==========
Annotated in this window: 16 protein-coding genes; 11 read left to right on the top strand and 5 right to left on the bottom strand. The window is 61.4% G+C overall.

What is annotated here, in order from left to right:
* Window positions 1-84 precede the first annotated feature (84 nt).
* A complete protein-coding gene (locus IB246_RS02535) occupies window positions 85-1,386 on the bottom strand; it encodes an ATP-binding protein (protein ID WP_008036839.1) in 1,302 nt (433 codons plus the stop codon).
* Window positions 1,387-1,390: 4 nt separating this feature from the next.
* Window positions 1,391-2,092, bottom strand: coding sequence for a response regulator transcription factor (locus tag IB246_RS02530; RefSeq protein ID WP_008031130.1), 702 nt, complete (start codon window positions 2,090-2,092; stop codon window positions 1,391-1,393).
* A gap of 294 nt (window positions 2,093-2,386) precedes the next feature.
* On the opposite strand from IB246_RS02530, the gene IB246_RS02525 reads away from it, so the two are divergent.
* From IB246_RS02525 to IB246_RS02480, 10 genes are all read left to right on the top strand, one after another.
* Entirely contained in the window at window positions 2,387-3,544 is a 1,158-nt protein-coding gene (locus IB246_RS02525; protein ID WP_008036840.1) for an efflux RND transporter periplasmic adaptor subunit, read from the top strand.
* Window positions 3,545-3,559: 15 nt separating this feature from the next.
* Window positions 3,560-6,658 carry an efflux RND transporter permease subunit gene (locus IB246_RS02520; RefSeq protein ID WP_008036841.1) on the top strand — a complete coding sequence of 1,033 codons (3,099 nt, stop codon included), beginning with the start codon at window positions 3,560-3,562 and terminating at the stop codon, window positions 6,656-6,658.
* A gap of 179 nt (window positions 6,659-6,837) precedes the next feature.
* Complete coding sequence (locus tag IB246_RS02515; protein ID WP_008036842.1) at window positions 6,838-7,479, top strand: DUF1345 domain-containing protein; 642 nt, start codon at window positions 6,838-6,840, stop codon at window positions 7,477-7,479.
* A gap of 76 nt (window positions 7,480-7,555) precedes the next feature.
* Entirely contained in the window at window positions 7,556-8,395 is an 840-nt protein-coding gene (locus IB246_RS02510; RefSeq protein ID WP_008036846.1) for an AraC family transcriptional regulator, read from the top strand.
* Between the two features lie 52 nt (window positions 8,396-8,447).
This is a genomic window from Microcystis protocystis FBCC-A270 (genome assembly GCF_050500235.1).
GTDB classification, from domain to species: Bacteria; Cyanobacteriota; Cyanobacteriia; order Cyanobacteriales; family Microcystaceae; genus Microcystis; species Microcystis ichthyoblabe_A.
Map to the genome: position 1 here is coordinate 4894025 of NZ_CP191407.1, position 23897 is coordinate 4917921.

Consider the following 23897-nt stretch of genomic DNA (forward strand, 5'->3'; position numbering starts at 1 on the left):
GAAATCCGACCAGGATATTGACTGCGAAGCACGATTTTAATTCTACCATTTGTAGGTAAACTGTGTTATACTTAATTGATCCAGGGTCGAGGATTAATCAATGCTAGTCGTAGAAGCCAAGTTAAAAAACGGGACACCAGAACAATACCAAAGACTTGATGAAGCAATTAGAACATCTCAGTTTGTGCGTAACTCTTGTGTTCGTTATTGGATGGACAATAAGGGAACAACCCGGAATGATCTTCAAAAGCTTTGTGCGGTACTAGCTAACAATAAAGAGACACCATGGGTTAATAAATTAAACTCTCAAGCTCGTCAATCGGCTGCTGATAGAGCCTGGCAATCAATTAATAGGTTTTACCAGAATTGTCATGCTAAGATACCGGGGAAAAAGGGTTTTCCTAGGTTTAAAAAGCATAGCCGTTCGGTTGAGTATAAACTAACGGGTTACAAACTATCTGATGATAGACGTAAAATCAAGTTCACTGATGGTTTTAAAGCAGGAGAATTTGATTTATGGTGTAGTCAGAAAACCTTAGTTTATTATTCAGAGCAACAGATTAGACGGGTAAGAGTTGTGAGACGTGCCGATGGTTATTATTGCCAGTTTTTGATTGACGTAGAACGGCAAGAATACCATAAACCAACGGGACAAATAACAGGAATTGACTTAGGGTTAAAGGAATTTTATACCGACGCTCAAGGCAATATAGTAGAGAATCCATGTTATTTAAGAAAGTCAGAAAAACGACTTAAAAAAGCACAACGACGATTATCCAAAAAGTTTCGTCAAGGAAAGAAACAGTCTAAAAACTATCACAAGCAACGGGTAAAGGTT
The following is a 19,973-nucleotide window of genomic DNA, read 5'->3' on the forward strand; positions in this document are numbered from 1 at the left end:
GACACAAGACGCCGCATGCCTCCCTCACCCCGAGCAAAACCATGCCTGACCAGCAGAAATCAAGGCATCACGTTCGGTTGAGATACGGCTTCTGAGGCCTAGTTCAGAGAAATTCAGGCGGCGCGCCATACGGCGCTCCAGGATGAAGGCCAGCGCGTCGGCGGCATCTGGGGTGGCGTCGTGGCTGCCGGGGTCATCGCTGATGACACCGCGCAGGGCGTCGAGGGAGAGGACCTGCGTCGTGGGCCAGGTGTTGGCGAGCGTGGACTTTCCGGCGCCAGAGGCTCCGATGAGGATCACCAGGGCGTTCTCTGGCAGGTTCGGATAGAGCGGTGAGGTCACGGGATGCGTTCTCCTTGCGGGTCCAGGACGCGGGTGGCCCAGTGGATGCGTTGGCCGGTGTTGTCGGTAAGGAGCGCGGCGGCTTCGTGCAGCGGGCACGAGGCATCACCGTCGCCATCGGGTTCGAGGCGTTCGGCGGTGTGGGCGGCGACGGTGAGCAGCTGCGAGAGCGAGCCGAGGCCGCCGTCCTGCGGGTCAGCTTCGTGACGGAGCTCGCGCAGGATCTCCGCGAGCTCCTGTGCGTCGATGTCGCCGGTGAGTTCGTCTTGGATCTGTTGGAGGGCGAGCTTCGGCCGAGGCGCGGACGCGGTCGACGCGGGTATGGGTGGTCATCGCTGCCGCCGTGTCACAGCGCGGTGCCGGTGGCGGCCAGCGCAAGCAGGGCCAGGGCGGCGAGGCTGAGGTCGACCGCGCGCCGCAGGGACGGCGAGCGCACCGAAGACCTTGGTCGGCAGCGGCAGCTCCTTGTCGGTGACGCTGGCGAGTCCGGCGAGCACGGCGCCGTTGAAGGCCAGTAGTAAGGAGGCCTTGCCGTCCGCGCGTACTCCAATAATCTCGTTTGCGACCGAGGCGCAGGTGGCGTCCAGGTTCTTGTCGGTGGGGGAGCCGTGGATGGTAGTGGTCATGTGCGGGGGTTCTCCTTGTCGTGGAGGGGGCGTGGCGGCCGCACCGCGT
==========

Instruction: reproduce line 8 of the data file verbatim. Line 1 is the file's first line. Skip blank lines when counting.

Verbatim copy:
* On the opposite strand from IB246_RS02530, the gene IB246_RS02525 reads away from it, so the two are divergent.